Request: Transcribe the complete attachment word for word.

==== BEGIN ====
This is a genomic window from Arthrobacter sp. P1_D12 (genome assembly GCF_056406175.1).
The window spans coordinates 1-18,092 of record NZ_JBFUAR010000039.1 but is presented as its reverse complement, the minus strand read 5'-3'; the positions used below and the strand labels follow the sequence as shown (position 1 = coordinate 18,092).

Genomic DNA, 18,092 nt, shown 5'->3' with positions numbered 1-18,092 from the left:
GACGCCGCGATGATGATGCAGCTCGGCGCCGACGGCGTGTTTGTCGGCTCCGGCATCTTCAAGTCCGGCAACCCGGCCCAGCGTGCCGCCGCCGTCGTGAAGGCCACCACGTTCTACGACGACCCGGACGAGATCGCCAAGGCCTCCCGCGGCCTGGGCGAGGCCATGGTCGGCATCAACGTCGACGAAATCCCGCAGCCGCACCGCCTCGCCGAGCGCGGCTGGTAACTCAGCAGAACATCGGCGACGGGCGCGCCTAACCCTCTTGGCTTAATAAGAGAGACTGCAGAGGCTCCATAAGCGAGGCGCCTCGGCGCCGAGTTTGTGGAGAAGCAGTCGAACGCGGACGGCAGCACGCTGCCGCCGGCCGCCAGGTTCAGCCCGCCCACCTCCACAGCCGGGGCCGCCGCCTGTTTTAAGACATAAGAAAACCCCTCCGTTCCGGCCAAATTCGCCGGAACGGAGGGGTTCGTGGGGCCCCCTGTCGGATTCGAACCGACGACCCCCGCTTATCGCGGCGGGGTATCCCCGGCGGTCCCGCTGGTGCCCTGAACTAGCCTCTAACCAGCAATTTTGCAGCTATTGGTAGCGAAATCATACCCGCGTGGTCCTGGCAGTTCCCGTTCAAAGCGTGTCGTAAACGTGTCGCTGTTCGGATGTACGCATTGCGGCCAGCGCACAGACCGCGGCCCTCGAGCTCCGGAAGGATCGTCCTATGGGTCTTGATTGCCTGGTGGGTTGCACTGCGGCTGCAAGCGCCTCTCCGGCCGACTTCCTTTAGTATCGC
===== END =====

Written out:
This is a genomic window from Arthrobacter sp. P1_D12 (genome assembly GCF_056406175.1).
The window spans coordinates 1-18,092 of record NZ_JBFUAR010000039.1 but is presented as its reverse complement, the minus strand read 5'-3'; the positions used below and the strand labels follow the sequence as shown (position 1 = coordinate 18,092).

Genomic DNA, 18,092 nt, shown 5'->3' with positions numbered 1-18,092 from the left:
GACGCCGCGATGATGATGCAGCTCGGCGCCGACGGCGTGTTTGTCGGCTCCGGCATCTTCAAGTCCGGCAACCCGGCCCAGCGTGCCGCCGCCGTCGTGAAGGCCACCACGTTCTACGACGACCCGGACGAGATCGCCAAGGCCTCCCGCGGCCTGGGCGAGGCCATGGTCGGCATCAACGTCGACGAAATCCCGCAGCCGCACCGCCTCGCCGAGCGCGGCTGGTAACTCAGCAGAACATCGGCGACGGGCGCGCCTAACCCTCTTGGCTTAATAAGAGAGACTGCAGAGGCTCCATAAGCGAGGCGCCTCGGCGCCGAGTTTGTGGAGAAGCAGTCGAACGCGGACGGCAGCACGCTGCCGCCGGCCGCCAGGTTCAGCCCGCCCACCTCCACAGCCGGGGCCGCCGCCTGTTTTAAGACATAAGAAAACCCCTCCGTTCCGGCCAAATTCGCCGGAACGGAGGGGTTCGTGGGGCCCCCTGTCGGATTCGAACCGACGACCCCCGCTTATCGCGGCGGGGTATCCCCGGCGGTCCCGCTGGTGCCCTGAACTAGCCTCTAACCAGCAATTTTGCAGCTATTGGTAGCGAAATCATACCCGCGTGGTCCTGGCAGTTCCCGTTCAAAGCGTGTCGTAAACGTGTCGCTGTTCGGATGTACGCATTGCGGCCAGCGCACAGACCGCGGCCCTCGAGCTCCGGAAGGATCGTCCTATGGGTCTTGATTGCCTGGTGGGTTGCACTGCGGCTGCAAGCGCCTCTCCGGCCGACTTCCTTTAGTATCGC